18. Something I really miss doing since I was diagnosed is: Eating without thought. I miss not having to test, figure out my insulin, not having to wonder how this meal/snack will make me feel in the next 15 minutes, hour, 3 hours, etc.

19. It was really hard to have to give up: One piece bathing suits and low cut dresses. Female pumpers will understand.  Oh, and cereal.  And money.  Diabetes is expensive, yo.

20. A new hobby I have taken up since my diagnosis is: Blogging. This is a really new hobby!

21. If I could have one day of feeling normal again I would: Eat all the pasta without a worry in the world.

22. My illness has taught me: A lot of stuff.

23. Want to know a secret? One thing people say that gets under my skin is: See number 14.

24. But I love it when people: Ask questions and actually listen when I explain what I live with, my pump and CGM, etc.

25. My favorite motto, scripture, quote that gets me through tough times is: Tomorrow will be a better day.

26. When someone is diagnosed I’d like to tell them: Diabetes is a pain in the ass, there’s no sense sugar coating it (Pun intended). But it is manageable and even though it seems like you are being inundated with information right now, in just a short amount of time, all of this will become second nature. You can do this. And if you feel like you can’t there are tons of people both online and in real life who are happy to support you, answer your questions, or listen if you need to vent.

27. Something that has surprised me about living with an illness is: That even though there are people around for support, it can be very isolating. That’s why I am so grateful for the DOC and IRL D-friends I have. They “get it”.

28. The nicest thing someone did for me when I wasn’t feeling well was: My college roommate took me to the hospital and sat with me for hours in the ER on what was a pretty useless ER visit (Something I could/should have handled on my own, another blog for another day). Also, my husband does nice things all the time – getting my meter for me, checking my CGM receiver when he thinks I’m not looking, grabbing me some juice, starting dinner when he’s not hungry yet so I can eat/won’t go low, etc. I’ll keep him.

29. I’m involved with Invisible Illness Week because: My blog isn’t so invisible, so why not?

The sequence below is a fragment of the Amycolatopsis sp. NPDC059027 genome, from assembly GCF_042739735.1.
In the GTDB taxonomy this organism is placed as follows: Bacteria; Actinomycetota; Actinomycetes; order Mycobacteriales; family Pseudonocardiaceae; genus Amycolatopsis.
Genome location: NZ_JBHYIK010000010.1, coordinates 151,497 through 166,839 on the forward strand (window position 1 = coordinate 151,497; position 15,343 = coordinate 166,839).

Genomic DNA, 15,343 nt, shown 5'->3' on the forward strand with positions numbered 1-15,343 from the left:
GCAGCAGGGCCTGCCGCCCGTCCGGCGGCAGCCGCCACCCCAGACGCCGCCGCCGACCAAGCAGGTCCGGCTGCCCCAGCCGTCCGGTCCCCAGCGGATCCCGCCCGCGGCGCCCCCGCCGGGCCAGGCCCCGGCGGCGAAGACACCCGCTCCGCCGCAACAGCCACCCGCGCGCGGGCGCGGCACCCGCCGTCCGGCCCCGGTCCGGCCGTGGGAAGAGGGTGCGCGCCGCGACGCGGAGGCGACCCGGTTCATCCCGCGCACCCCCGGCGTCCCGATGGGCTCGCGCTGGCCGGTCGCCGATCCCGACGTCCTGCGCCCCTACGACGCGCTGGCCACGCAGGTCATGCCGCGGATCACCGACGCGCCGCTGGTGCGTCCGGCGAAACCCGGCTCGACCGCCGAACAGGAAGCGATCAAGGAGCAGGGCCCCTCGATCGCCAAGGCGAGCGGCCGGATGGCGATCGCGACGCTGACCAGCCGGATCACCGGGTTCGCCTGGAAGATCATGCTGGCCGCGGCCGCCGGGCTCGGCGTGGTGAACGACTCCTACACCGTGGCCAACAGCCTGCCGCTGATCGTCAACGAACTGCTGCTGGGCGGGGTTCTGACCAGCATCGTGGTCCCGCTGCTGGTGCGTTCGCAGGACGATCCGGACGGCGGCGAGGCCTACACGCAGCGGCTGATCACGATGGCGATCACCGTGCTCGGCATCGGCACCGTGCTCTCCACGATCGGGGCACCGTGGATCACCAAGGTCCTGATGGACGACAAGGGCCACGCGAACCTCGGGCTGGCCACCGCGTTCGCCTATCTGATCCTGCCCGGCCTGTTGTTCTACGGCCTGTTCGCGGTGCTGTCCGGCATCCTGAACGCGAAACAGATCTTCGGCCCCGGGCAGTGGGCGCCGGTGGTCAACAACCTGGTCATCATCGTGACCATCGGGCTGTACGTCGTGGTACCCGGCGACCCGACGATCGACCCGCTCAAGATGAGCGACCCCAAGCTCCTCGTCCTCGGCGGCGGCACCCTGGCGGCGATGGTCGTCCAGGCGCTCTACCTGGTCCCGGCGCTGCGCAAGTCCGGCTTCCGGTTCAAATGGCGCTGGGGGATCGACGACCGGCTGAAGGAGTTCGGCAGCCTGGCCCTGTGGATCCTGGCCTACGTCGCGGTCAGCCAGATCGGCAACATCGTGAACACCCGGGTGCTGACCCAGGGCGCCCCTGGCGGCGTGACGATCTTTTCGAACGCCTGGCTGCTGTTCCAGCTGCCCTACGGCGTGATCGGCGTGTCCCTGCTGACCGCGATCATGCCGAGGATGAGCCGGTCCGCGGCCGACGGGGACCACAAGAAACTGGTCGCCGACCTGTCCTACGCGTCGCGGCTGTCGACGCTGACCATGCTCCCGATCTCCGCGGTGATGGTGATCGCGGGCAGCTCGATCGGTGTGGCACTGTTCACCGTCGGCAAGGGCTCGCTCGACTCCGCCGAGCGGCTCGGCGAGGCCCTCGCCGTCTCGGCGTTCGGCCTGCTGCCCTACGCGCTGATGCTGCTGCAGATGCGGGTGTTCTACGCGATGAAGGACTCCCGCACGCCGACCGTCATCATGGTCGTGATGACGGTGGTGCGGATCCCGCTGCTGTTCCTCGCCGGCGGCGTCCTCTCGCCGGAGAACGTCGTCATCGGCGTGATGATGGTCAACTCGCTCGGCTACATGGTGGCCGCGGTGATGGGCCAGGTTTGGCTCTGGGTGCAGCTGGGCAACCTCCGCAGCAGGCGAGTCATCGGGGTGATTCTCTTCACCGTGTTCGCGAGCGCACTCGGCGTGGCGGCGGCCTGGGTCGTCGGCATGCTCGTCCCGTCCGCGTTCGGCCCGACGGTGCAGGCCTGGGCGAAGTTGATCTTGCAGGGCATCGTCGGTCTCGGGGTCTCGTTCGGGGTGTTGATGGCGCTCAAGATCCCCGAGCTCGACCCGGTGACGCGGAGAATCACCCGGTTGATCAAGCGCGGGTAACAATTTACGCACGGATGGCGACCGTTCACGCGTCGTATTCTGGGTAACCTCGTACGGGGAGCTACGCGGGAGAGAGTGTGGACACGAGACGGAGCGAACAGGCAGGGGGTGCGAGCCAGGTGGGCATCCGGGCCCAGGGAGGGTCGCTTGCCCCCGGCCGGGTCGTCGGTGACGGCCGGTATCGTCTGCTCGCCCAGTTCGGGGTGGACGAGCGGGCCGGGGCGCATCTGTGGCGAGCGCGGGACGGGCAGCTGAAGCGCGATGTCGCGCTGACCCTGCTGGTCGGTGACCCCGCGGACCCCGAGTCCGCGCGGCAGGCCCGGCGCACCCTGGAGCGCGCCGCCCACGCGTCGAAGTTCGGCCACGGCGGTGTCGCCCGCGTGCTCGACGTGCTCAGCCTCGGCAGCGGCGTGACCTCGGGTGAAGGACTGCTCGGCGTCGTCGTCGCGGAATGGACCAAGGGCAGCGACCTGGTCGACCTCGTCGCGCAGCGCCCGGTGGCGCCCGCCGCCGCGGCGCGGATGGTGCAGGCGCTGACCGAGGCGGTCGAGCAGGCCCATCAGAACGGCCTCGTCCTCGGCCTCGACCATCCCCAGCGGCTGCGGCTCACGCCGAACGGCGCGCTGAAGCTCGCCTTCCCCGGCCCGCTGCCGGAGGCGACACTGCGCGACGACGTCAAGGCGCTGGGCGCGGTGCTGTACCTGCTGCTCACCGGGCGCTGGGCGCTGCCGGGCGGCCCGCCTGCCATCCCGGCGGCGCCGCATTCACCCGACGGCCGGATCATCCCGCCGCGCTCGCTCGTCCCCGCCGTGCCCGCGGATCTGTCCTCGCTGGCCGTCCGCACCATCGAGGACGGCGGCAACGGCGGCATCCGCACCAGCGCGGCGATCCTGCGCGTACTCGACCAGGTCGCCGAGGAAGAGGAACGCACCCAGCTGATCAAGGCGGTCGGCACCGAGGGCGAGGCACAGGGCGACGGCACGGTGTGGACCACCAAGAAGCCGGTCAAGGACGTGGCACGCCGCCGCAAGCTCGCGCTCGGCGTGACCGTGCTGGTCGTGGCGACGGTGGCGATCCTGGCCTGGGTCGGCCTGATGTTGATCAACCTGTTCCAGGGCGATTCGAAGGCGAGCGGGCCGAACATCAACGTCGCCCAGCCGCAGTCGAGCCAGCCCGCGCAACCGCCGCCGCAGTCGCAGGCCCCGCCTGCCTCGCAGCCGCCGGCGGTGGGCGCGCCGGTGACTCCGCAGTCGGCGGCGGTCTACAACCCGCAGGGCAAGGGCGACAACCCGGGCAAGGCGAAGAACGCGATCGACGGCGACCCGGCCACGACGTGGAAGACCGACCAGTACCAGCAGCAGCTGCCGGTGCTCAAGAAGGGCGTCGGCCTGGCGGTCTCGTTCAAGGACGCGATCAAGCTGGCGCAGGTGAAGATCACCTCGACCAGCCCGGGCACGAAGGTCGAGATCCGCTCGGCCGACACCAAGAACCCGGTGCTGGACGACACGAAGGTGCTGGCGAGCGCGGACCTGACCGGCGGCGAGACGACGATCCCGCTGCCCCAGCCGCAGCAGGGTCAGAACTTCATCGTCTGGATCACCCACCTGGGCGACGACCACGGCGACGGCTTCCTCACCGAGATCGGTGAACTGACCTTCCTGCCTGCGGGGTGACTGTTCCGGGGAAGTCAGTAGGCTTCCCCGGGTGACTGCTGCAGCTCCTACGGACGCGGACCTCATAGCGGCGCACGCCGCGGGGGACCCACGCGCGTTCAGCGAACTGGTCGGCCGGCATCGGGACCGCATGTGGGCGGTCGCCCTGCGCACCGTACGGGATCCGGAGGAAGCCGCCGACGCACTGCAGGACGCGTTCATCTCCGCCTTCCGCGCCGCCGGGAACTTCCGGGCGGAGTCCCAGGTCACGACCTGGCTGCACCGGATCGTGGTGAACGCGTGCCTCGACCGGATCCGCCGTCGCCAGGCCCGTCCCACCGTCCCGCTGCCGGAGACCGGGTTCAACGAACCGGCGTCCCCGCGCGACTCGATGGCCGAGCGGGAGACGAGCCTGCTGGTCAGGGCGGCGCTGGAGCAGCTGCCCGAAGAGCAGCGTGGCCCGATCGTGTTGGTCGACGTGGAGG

30. The fact that you read this list makes me feel: Happy and hopeful that you weren’t terribly bored.

 

Have a great weekend, everyone!

Friday Fives – August 30th

Five things only a PWD has to think about:

1.  When buying a new purse…”does this have enough room for all my D supplies”?

2.  When wearing a dress…”Is the cleavage too low for the between boobs pump clip-age?”

3.  Before a workout…”Do I need to consume calories in order to burn calories?”

4.  When purchasing a bathing suit…”Tankinis.  Need to find all the tankinis”.  (I don’t know if any other female PWD feel this way, but I feel like one piece suits are a massive PITA when it comes to the pump.)

5.  All the time…”When was the last time I ate?  Do I need to check my BG?  Is that headache because I’m annoyed with work or because my BG is off?  I’m thirsty – am I high?  Did I remember to throw those glucose tabs in my purse?  Should I rage bolus or use a temp basal to get my BG down?  Do I really have to do all this again tomorrow?”

Wordless Wednesday 7/24: Just a spoonful of sugar…

Is probably all that’s missing from my Mary Poppins Bag Purse…

20130724-082123.jpg

The contents:
-Wallet
-2 Checkbooks
-Coupon Wallet
-Keys
-3 Smashed Granola Bars
-5 Pens
-5 Syringes
-1 Dead Apidra Pen
-HUGE bottle of Aleve
-Pepto
-Eye Drops
-Glucometer
-Statement from Endo’s office
-2 packs of gum
-CGM
-Glucose Tabs
-2 lip glosses
-Chap Stick
-Concealer
-Compact
-Brush
-2 hair ties
and the thing I am most proud of…
-Only ONE random test strip!

What’s missing?  The only thing that jumps out at me is a backup infusion set and batteries for my pump.